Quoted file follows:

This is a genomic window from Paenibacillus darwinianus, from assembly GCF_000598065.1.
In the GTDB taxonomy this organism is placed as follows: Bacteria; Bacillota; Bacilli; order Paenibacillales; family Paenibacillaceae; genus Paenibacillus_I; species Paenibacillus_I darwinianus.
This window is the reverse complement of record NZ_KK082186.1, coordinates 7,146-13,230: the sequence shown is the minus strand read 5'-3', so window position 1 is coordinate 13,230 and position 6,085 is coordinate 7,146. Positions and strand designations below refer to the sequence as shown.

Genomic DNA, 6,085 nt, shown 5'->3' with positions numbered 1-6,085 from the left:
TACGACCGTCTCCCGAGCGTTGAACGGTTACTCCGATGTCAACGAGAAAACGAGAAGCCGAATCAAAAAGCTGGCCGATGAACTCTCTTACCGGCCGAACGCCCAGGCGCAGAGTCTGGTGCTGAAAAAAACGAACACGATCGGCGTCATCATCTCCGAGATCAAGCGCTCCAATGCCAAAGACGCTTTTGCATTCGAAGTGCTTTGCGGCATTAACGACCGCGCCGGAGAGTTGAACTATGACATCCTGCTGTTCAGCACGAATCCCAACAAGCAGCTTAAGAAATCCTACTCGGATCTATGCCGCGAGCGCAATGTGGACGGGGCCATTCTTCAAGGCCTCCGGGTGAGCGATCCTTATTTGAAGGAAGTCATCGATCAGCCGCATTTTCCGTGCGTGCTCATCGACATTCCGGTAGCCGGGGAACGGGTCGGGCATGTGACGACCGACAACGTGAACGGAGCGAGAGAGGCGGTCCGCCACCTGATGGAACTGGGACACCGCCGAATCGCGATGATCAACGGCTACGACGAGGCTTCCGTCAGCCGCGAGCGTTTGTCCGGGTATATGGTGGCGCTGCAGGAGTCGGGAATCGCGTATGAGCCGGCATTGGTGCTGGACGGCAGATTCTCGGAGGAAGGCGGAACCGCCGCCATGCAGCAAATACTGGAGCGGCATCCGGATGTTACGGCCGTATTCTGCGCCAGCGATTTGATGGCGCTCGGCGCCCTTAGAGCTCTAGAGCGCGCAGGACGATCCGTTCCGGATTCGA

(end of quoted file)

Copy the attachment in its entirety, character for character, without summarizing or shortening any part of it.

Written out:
This is a genomic window from Paenibacillus darwinianus, from assembly GCF_000598065.1.
In the GTDB taxonomy this organism is placed as follows: Bacteria; Bacillota; Bacilli; order Paenibacillales; family Paenibacillaceae; genus Paenibacillus_I; species Paenibacillus_I darwinianus.
This window is the reverse complement of record NZ_KK082186.1, coordinates 7,146-13,230: the sequence shown is the minus strand read 5'-3', so window position 1 is coordinate 13,230 and position 6,085 is coordinate 7,146. Positions and strand designations below refer to the sequence as shown.

Genomic DNA, 6,085 nt, shown 5'->3' with positions numbered 1-6,085 from the left:
TACGACCGTCTCCCGAGCGTTGAACGGTTACTCCGATGTCAACGAGAAAACGAGAAGCCGAATCAAAAAGCTGGCCGATGAACTCTCTTACCGGCCGAACGCCCAGGCGCAGAGTCTGGTGCTGAAAAAAACGAACACGATCGGCGTCATCATCTCCGAGATCAAGCGCTCCAATGCCAAAGACGCTTTTGCATTCGAAGTGCTTTGCGGCATTAACGACCGCGCCGGAGAGTTGAACTATGACATCCTGCTGTTCAGCACGAATCCCAACAAGCAGCTTAAGAAATCCTACTCGGATCTATGCCGCGAGCGCAATGTGGACGGGGCCATTCTTCAAGGCCTCCGGGTGAGCGATCCTTATTTGAAGGAAGTCATCGATCAGCCGCATTTTCCGTGCGTGCTCATCGACATTCCGGTAGCCGGGGAACGGGTCGGGCATGTGACGACCGACAACGTGAACGGAGCGAGAGAGGCGGTCCGCCACCTGATGGAACTGGGACACCGCCGAATCGCGATGATCAACGGCTACGACGAGGCTTCCGTCAGCCGCGAGCGTTTGTCCGGGTATATGGTGGCGCTGCAGGAGTCGGGAATCGCGTATGAGCCGGCATTGGTGCTGGACGGCAGATTCTCGGAGGAAGGCGGAACCGCCGCCATGCAGCAAATACTGGAGCGGCATCCGGATGTTACGGCCGTATTCTGCGCCAGCGATTTGATGGCGCTCGGCGCCCTTAGAGCTCTAGAGCGCGCAGGACGATCCGTTCCGGATTCGA